Almost all of the suction rolls 12 in the remaining dryer groups III through VI are ordinary suction rolls which lack suction boxes. Each of these ordinary rolls has a hollow rotatable perforated roll shell, and a vacuum is applied to the interior of the roll. The negative pressure or vacuum applied to the roll applies suction through all the perforations in its periphery. The suction rolls 12 also have a greater diameter than the suction box rolls 11. Preferably, the greater diameter suction roll is at least 20% and preferably 40% to 60% larger than the smaller diameter suction box roll. The smaller roll diameter might be approximately 0.7 m and the larger roll diameter might be approximately 1.4 m, for example. The suction rolls 12 are also known in the art, e.g. U.S. Pat. Nos. 3,630,424 or 5,022,163, incorporated by reference.
To facilitate transfer of a web from the second dryer group II to the third dryer group III, however, the first suction roll 11a in group III is also a suction box roll, whereby the division between the upstream and downstream parts of the dryer section is within the third dryer group III.
A feature of the invention is the relative densities of the perforations or quantity of perforations per unit of surface area of the shells of the two different types of suction rolls. To enhance the suction by the suction box rolls, the density of their perforations is greater than the density of perforations in the ordinary suction rolls. Preferably, the density of perforations in the shell of the suction box roll is at least twice the density of the perforations in the shell of the ordinary suction rolls. For example, the sum of the cross sectional areas of the perforations may be about 8% of the roll shell surface area in the shell of the suction box roll, while the sum of the cross sectional areas of the perforations may be about 3% of the roll shell surface area in the shell of the ordinary suction roller. This difference occurs due to the diameter of the perforations and/or their spacing apart. For example, comparing FIGS. 2 and 4, the perforations 21 are uniformly spaced apart while the perforations 31 are near each other along a groove 32, but the grooves are more widely spaced axially, decreasing the overall density of perforations.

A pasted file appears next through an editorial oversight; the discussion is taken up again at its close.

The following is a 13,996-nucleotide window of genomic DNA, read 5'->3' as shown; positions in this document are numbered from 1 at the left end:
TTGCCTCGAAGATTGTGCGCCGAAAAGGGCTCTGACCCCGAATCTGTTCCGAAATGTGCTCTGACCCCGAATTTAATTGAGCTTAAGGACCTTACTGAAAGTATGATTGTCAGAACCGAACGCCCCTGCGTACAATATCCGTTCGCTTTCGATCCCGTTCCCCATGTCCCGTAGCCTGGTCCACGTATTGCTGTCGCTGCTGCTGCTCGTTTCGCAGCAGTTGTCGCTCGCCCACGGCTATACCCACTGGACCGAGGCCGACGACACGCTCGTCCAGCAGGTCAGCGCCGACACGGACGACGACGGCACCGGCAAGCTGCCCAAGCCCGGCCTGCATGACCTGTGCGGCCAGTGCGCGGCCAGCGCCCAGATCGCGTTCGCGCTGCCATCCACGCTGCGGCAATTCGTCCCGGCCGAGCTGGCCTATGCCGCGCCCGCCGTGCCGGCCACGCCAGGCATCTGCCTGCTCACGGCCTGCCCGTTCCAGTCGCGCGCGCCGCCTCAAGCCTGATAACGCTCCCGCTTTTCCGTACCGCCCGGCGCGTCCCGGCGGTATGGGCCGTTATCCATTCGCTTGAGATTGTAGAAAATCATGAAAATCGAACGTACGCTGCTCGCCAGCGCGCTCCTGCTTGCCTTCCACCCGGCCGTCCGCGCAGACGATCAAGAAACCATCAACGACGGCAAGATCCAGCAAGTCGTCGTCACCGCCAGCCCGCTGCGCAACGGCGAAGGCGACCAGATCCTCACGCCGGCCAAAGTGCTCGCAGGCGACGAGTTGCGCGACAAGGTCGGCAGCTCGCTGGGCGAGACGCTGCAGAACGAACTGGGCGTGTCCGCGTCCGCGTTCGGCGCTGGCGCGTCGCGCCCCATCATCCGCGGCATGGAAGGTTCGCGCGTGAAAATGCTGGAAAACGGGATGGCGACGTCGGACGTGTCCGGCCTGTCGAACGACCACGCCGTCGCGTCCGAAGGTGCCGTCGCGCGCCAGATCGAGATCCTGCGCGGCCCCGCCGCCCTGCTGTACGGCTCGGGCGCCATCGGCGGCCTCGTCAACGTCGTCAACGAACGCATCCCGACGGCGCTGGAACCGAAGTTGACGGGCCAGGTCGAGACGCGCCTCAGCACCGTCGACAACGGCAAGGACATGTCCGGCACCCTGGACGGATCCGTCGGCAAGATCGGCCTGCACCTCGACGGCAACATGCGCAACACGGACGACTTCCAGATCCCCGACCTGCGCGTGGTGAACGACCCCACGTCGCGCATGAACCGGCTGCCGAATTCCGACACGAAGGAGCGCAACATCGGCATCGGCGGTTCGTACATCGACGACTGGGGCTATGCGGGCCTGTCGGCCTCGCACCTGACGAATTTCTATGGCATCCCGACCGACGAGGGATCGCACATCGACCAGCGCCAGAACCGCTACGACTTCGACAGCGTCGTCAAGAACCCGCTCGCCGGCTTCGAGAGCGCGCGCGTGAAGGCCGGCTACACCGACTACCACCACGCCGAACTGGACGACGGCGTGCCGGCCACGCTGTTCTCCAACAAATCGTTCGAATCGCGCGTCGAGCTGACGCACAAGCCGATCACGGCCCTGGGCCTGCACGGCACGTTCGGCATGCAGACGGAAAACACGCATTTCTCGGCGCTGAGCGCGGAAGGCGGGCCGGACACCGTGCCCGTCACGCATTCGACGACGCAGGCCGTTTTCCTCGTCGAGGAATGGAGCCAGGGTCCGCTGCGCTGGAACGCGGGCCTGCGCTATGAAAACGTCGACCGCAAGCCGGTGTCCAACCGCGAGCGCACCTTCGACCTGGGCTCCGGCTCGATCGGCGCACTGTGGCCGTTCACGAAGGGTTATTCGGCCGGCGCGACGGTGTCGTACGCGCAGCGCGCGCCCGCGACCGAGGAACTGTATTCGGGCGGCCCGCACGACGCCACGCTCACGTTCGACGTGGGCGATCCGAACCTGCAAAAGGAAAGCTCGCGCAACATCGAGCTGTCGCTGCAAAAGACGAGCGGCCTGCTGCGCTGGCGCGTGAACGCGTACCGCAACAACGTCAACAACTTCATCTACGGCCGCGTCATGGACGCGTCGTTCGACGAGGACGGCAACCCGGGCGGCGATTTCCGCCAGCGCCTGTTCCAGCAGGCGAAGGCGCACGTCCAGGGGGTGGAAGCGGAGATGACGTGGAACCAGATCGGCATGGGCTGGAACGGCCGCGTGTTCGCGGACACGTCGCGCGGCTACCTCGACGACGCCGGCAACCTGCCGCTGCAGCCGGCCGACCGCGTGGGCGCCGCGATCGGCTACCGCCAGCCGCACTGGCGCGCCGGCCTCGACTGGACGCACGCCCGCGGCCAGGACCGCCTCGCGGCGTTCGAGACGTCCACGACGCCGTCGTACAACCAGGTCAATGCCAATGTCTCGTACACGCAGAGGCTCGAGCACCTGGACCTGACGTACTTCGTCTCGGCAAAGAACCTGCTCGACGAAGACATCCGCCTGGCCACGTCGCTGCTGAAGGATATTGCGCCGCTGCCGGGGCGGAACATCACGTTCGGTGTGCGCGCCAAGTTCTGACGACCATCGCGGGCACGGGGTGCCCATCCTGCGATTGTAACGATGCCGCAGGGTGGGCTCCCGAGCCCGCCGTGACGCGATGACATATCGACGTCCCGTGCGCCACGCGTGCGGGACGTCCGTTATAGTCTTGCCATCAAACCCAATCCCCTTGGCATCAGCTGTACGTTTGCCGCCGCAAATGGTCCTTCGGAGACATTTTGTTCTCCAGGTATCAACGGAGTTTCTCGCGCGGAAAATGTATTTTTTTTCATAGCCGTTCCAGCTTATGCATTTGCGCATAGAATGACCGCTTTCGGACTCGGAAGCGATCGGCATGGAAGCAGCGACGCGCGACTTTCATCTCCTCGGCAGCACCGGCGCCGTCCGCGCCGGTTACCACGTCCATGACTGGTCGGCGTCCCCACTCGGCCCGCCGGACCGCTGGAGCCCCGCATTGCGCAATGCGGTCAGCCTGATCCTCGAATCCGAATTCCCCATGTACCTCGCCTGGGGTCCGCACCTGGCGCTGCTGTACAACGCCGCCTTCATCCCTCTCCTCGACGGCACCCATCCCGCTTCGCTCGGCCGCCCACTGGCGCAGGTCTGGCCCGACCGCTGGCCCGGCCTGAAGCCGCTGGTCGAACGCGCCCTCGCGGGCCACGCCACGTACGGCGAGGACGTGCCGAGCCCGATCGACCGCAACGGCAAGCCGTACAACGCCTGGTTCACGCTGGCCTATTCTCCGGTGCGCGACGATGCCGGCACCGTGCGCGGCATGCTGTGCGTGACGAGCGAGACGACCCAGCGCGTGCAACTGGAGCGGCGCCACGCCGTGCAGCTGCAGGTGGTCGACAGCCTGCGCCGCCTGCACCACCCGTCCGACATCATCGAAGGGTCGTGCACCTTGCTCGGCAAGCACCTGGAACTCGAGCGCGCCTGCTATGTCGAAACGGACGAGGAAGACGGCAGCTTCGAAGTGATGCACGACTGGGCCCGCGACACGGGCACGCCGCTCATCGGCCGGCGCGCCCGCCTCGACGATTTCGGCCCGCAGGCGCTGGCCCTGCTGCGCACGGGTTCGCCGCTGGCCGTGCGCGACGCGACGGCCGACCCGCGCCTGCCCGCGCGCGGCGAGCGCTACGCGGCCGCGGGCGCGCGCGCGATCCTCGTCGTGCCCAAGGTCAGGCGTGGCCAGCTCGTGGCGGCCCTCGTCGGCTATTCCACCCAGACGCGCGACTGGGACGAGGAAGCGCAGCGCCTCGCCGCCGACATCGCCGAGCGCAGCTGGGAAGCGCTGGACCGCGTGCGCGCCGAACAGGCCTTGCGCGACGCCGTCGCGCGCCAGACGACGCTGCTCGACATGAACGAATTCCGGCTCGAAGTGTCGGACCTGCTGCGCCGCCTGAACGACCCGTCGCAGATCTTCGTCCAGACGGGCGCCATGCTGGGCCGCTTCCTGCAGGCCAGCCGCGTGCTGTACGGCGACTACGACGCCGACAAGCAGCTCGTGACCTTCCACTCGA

The suction rolls 11 and 12 in the dryer groups I through IV are all generally below the drying cylinders 10, meaning particularly that the lower supporting belt contacting surface of the suction rolls is below the web contacting top surface of the associated dryer cylinders. As a result, only the lower surface of the web contacts the dryer cylinders in groups I through IV and in the last dryer group, which is incompletely shown in FIG. 1. Flipping from drying one side of the web on dryer cylinders to drying the other side of the web on dryer cylinders occurs in the transition or transfer regions between the dryer groups IV and V and between the dryer groups V and VI. The suction rolls 12a in group V, which lack suction boxes, are positioned above the respective neighboring dryer cylinders 10a, meaning that the supporting belt contacting top surface of the suction rolls are above the web contacting bottom surface of the associated dryer cylinders. As a result, the upper surface of the web comes into contact with the dryer cylinders in group V only. The web is shown as always supported by a felt wherever it is transferred from one dryer group I through V to the next dryer group. Although this statement also applies to the illustrated flip over point between the dryer groups IV and V, the web is often dry enough by that flip over point, and definitely dry enough by the transition from group V to group VI, to travel unsupported between the dryer groups. Such a transition is illustrated between groups V and VI but not at the transition between groups IV and V. But, as has been discovered by the assignee hereof, it is preferable to provide an open draw of the web in the transfer region between dryer groups where the web is flipped over.